Residence time determines invasiveness and performance of garlic mustard (Alliaria petiolata) in North America.
Open Access: Blossey, B., Nuzzo, V., Dávalos, A., Mayer, M., Dunbar, R., Landis, D.A., Evans, J.A. and Minter, B. (2020), Residence time determines invasiveness and performance of garlic mustard (Alliaria petiolata) in North America. Ecology Letters. https://doi.org/10.1111/ele.13649
Suppressing garlic mustard (Alliaria petiolata) may be a desired management outcome– and a new study suggests that all it may take is patience. Active management interference may not be necessary and even counterproductive, as researchers document widespread garlic mustard population declines with residence time.
When Blossey and colleagues began their long-term study of life stage transitions (demography) of garlic mustard, at their 16 Northeast and Midwest U.S. sites, they expected that populations would be sustained or even increase. Instead, measurements of density, cover, height, and silique (seedpod) number, as well as the output of their population model with 5-15 years of monitoring data, pointed to a different conclusion: over time garlic mustard populations were declining.
Declines were detected by nearly all metrics; most sites saw declines in garlic mustard frequency from 9-53%, declines in adult density from 48-100%, declines in cover from 17-98%, and declines in population growth rates (populations were shrinking). Average stem height and silique number also decreased, but with different patterns in the Midwest and Northeast regions; both declined in the Midwest, but in the Northeast, average stem height declined before stabilizing and silique number remained stable.
The authors highlighted that these downturns coincided with local residence time. Declines were more pronounced and rapid in the older populations: the eastern sites where garlic mustard initially started to invade North America. The authors present some evidence that garlic mustard is conditioning its soil and attracting species-specific pathogens over time, leading to the precipitous population declines. This widespread phenomenon of soil conditioning, pathogen accumulation, and subsequent plant decline– known as negative soil feedback– is the reason for annual crop rotation in agriculture and may also be at work in this system.
- Garlic mustard (Alliaria petiolata) populations are in decline in the northeast U.S.
- This decline is faster and more pronounced in older, eastern populations, as garlic mustard has been present in the region for a longer time.
- Negative plant-soil feedback, in which plants condition the soil in a way that reduces the plant performance, may be a cause for the observed population declines.
- Removing garlic mustard interferes with the negative soil feedback processes that work to bring about population declines.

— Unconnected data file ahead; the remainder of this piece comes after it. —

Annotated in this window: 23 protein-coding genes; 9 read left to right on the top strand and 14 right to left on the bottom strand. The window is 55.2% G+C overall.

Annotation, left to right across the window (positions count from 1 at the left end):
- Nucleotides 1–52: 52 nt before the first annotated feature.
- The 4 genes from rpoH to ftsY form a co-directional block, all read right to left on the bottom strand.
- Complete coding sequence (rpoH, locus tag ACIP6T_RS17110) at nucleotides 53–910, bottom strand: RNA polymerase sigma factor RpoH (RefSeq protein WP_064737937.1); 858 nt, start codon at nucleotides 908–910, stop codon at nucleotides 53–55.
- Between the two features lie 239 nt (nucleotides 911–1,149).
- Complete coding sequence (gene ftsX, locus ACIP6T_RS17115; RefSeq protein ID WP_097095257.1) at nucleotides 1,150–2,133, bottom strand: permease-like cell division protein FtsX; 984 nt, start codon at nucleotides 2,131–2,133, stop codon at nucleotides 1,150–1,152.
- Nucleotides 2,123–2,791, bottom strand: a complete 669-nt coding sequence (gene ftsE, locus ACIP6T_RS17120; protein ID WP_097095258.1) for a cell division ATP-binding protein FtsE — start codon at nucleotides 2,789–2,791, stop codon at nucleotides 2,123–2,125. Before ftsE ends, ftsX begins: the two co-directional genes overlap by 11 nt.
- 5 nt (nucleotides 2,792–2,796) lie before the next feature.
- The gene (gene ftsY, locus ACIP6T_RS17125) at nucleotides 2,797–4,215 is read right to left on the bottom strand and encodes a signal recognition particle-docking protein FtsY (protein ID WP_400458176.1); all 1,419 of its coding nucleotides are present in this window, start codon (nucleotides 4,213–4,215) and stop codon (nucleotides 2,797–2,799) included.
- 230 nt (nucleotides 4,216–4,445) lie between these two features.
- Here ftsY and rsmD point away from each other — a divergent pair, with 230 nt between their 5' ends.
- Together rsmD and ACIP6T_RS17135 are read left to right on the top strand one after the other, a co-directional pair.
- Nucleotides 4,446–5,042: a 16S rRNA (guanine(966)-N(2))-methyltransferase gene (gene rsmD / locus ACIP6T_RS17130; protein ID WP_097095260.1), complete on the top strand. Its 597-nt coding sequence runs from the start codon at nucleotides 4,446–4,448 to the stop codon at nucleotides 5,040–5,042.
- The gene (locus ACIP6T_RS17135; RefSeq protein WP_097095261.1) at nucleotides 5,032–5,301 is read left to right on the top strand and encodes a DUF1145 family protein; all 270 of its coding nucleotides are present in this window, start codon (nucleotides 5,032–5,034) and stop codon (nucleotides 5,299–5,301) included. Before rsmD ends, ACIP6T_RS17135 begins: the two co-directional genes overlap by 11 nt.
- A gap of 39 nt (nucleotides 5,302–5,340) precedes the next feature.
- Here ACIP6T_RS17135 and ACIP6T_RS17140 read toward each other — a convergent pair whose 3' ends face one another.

- The authors recommend that local managers set aside locations for observational investigations, to see whether the phenomena they describe occur outside of their study region, or in other species.
To learn more about this topic, view this recent webinar for National Invasive Species Awareness Week (Feb. 25, 2021): When Doing Nothing is the Best Invasive Plant Management Tool. Dr. Bernd Blossey, Professor at Cornell University, shares his research findings on garlic mustard (Alliaria petiolata). View here >>
Read more of our research summaries:
Functional eradication, a new framework for invasive species control, focuses on suppressing invasive species below levels that have significant negative impacts on conservation targets.
Invasive forest pests can spread when people move firewood from place to place, but this review helps to identify how we can prevent it from spreading further.
Advances in eDNA research show promise for estimating the abundance of invasive fish populations using water samples.
Garlic mustard may occupy forest understories, but mounting evidence shows that with time, populations of this ubiquitous invader are in decline.
Plant competition seemingly plays out before our eyes, but Zhang et al. find that invasive plants may gain a competitive edge through unseen soil interactions.
Buying aquarium organisms from across the world can be as easy as the click of a button, and that's the problem.
If you’re an invasive shrub, you hold on to your leaves– citizen scientists helped to find that extended leaf phenology between native and invasive shrubs gets more similar as you move northward.
How do some aquatic species with low-mobility become widespread? Dispersing locally gives an advantage, and playing stowaway gets them the rest of the way.
Perennial Pepperweed, a widespread invasive in the west and emerging invader in the northeast, can be managed by restoring hydrologic regimes- herbicides can help too.
When managing for forest regeneration, deer may be a more important stressor to address than invasive grasses.
Success: a fungus can help suppress Spotted Lanternfly, invasive insect to the Northeast U.S.
Studying silvicultural techniques to promote the longevity of hemlock trees faced with hemlock woolly adelgid